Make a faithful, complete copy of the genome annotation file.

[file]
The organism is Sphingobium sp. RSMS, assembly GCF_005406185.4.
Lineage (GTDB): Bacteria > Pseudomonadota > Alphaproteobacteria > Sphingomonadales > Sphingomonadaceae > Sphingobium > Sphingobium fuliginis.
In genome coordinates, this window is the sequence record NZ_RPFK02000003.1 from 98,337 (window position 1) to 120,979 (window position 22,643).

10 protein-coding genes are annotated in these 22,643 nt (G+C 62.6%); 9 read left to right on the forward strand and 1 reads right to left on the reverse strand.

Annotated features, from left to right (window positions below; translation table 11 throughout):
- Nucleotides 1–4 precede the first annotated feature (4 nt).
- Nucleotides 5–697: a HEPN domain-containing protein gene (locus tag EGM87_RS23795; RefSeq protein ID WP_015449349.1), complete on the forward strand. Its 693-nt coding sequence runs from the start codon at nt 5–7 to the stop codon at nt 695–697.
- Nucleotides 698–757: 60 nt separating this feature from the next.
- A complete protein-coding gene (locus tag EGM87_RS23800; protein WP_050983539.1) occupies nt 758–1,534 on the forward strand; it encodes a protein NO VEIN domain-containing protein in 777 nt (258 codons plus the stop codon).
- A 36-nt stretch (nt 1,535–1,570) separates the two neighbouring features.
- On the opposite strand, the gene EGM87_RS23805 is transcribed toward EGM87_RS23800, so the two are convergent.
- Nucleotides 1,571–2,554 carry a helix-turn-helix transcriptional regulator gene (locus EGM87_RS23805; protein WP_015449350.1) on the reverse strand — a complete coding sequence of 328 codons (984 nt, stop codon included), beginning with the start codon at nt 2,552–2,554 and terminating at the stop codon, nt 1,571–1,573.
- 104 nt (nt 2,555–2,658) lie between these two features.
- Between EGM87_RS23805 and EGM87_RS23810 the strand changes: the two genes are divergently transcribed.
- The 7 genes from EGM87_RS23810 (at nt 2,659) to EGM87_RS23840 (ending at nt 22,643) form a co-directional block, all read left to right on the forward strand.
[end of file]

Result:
The organism is Sphingobium sp. RSMS, assembly GCF_005406185.4.
Lineage (GTDB): Bacteria > Pseudomonadota > Alphaproteobacteria > Sphingomonadales > Sphingomonadaceae > Sphingobium > Sphingobium fuliginis.
In genome coordinates, this window is the sequence record NZ_RPFK02000003.1 from 98,337 (window position 1) to 120,979 (window position 22,643).

10 protein-coding genes are annotated in these 22,643 nt (G+C 62.6%); 9 read left to right on the forward strand and 1 reads right to left on the reverse strand.

Annotated features, from left to right (window positions below; translation table 11 throughout):
- Nucleotides 1–4 precede the first annotated feature (4 nt).
- Nucleotides 5–697: a HEPN domain-containing protein gene (locus tag EGM87_RS23795; RefSeq protein ID WP_015449349.1), complete on the forward strand. Its 693-nt coding sequence runs from the start codon at nt 5–7 to the stop codon at nt 695–697.
- Nucleotides 698–757: 60 nt separating this feature from the next.
- A complete protein-coding gene (locus tag EGM87_RS23800; protein WP_050983539.1) occupies nt 758–1,534 on the forward strand; it encodes a protein NO VEIN domain-containing protein in 777 nt (258 codons plus the stop codon).
- A 36-nt stretch (nt 1,535–1,570) separates the two neighbouring features.
- On the opposite strand, the gene EGM87_RS23805 is transcribed toward EGM87_RS23800, so the two are convergent.
- Nucleotides 1,571–2,554 carry a helix-turn-helix transcriptional regulator gene (locus EGM87_RS23805; protein WP_015449350.1) on the reverse strand — a complete coding sequence of 328 codons (984 nt, stop codon included), beginning with the start codon at nt 2,552–2,554 and terminating at the stop codon, nt 1,571–1,573.
- 104 nt (nt 2,555–2,658) lie between these two features.
- Between EGM87_RS23805 and EGM87_RS23810 the strand changes: the two genes are divergently transcribed.
- The 7 genes from EGM87_RS23810 (at nt 2,659) to EGM87_RS23840 (ending at nt 22,643) form a co-directional block, all read left to right on the forward strand.